In this project, two applications have been selected:

• Pasteurization process in the food industry in Greece (37.93 N) with a temperature demand of 170 ºC. (the provision of solar-driven chilling, typically requiring a heat source of at ~140 ºC) will also be included at this site).

• Preheating process in a fabricated metal industry in Romania (latitude 47.1 N), with a temperature demand above 220 ºC.

The proposed solar concept will be adapted to the different processes of the two industries, at different temperatures and located at different latitudes. This is one of the main advantages of ASTEP: its versatility to provide heat at very different conditions and thermal loads even within the same industry, thanks to reliable solar heat production and suitable management of the energy thanks to the thermal storage system.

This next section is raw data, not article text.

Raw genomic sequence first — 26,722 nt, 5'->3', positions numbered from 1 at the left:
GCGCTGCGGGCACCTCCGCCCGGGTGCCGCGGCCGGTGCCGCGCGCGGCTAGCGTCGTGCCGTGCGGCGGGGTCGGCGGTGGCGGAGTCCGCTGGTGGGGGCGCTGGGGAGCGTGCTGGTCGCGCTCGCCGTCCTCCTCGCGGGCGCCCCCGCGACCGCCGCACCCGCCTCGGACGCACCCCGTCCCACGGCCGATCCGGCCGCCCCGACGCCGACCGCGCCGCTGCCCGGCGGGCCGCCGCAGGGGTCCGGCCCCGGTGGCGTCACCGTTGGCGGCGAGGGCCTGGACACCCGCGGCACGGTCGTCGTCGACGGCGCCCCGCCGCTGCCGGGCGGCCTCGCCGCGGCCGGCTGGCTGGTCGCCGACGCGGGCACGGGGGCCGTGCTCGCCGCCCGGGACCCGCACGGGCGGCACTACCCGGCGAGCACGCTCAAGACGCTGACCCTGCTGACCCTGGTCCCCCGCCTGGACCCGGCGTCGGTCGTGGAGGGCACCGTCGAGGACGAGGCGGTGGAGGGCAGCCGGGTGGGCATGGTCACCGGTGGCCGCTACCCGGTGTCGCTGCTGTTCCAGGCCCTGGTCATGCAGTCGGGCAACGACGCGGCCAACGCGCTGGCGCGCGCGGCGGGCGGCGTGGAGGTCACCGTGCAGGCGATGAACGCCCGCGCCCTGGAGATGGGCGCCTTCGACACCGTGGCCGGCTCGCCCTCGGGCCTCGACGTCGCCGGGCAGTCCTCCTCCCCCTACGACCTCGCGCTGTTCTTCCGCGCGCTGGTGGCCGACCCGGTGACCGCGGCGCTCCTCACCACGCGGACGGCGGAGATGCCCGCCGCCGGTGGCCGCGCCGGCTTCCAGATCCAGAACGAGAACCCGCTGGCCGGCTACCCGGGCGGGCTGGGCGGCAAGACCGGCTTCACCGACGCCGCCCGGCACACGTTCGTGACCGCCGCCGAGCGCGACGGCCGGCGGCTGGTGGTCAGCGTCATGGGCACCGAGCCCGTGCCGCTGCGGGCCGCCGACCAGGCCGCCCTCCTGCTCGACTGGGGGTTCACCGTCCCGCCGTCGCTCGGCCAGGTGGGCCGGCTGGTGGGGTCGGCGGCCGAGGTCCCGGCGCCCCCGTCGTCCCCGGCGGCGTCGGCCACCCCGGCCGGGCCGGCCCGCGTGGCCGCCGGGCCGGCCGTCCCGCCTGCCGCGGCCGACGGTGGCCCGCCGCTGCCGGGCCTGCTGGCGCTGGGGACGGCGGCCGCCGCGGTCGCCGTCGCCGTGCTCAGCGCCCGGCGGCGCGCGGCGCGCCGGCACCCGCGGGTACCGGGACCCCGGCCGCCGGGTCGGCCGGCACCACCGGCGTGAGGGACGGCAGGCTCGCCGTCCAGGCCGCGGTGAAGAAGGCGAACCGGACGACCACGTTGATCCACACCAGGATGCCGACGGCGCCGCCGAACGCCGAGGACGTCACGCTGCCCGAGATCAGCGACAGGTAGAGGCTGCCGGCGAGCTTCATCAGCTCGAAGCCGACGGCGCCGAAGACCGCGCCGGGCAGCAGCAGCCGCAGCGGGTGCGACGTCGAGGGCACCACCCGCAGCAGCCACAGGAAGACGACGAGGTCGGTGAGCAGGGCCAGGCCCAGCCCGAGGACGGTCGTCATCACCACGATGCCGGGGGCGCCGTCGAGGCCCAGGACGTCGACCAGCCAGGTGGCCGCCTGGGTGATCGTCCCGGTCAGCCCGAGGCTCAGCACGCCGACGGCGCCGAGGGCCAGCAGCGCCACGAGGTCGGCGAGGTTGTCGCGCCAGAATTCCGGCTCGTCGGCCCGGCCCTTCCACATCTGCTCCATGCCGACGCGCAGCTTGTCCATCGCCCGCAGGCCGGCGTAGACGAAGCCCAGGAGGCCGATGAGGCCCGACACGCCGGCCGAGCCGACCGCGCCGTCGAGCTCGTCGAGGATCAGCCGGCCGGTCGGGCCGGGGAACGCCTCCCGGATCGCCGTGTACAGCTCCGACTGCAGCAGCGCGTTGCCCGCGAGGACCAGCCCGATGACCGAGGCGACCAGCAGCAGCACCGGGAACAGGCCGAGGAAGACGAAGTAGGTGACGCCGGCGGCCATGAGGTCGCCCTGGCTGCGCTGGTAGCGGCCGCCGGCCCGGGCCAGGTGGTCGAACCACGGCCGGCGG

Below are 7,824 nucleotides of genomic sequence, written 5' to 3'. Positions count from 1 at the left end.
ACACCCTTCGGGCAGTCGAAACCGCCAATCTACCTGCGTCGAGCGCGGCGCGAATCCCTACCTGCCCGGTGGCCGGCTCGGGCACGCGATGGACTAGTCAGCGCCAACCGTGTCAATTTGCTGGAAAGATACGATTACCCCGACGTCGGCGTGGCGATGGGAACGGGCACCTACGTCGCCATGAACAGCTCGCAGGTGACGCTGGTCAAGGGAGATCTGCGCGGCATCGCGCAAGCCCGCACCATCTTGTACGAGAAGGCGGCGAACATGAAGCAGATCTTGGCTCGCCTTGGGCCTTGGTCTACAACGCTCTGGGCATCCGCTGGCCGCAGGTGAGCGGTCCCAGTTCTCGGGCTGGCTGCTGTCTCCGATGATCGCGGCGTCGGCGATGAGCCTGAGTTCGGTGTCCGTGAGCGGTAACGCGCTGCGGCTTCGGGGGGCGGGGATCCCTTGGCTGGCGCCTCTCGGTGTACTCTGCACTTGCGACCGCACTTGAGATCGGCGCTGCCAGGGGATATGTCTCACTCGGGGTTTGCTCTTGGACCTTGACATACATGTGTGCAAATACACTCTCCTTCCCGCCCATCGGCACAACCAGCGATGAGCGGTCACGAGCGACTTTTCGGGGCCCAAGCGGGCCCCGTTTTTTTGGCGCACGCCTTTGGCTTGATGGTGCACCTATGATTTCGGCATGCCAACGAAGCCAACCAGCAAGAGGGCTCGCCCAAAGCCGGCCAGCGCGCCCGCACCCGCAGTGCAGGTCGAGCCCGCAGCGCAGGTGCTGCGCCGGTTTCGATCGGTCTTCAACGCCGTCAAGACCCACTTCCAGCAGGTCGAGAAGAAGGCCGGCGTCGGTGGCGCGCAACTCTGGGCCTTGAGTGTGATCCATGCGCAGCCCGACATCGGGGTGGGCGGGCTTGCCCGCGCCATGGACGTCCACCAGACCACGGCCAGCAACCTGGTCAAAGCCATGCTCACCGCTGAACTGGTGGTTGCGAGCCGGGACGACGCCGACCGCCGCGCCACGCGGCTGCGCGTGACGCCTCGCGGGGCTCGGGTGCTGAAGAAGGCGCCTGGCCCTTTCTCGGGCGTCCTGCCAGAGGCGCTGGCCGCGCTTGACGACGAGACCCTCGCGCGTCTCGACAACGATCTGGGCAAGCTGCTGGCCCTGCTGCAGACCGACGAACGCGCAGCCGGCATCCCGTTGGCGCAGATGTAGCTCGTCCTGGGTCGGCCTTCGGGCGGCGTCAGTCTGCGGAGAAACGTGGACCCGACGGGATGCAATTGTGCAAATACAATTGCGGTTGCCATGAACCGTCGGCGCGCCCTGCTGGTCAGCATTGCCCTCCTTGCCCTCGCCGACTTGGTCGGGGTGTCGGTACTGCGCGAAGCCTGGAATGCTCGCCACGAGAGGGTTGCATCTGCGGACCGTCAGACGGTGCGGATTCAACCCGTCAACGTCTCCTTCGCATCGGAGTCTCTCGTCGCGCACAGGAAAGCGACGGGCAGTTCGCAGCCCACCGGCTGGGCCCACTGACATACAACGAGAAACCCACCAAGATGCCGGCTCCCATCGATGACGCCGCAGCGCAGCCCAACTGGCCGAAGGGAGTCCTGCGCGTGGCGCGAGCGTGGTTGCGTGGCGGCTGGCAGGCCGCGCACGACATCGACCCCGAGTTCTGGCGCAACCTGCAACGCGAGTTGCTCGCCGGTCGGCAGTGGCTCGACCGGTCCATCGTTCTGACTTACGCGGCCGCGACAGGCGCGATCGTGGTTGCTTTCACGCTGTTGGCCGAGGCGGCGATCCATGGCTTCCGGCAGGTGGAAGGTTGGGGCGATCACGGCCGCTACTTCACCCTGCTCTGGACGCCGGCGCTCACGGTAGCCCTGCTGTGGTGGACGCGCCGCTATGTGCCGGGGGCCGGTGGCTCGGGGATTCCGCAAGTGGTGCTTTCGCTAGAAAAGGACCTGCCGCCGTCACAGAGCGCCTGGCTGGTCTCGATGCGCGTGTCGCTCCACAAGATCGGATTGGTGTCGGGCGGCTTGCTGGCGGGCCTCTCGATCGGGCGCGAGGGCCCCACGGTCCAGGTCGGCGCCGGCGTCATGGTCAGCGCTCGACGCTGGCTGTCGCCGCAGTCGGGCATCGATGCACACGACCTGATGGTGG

In addition, the modularity of the proposed concentrator may lead to a fast application of the concepts to different industries and different sizes. Multiple concentrator modules can be installed in parallel with common storage within an integrated ASTEP system. This will aid in the standardization of the system, which will be done during the project in order to allow ease of replication.

In addition, ASTEP will use Finite Element Analysis (FEA) and Computational Fluid Dynamics (CFD) to provide structural, thermal and fluid analysis to optimise the solar collector and the STE system which is also an innovation into SHIP systems.

The main activities of the ASTEP project will bring the technology from the first laboratory test completed (TRL 3) to a large-scale prototype tested in intended environments (TRL 5).

The consortium is made of 16 partners, from which 6 are RTOs and Academia, 6 engineering and equipment SME, 2 process industries and 2 bridging the gap companies/RTO.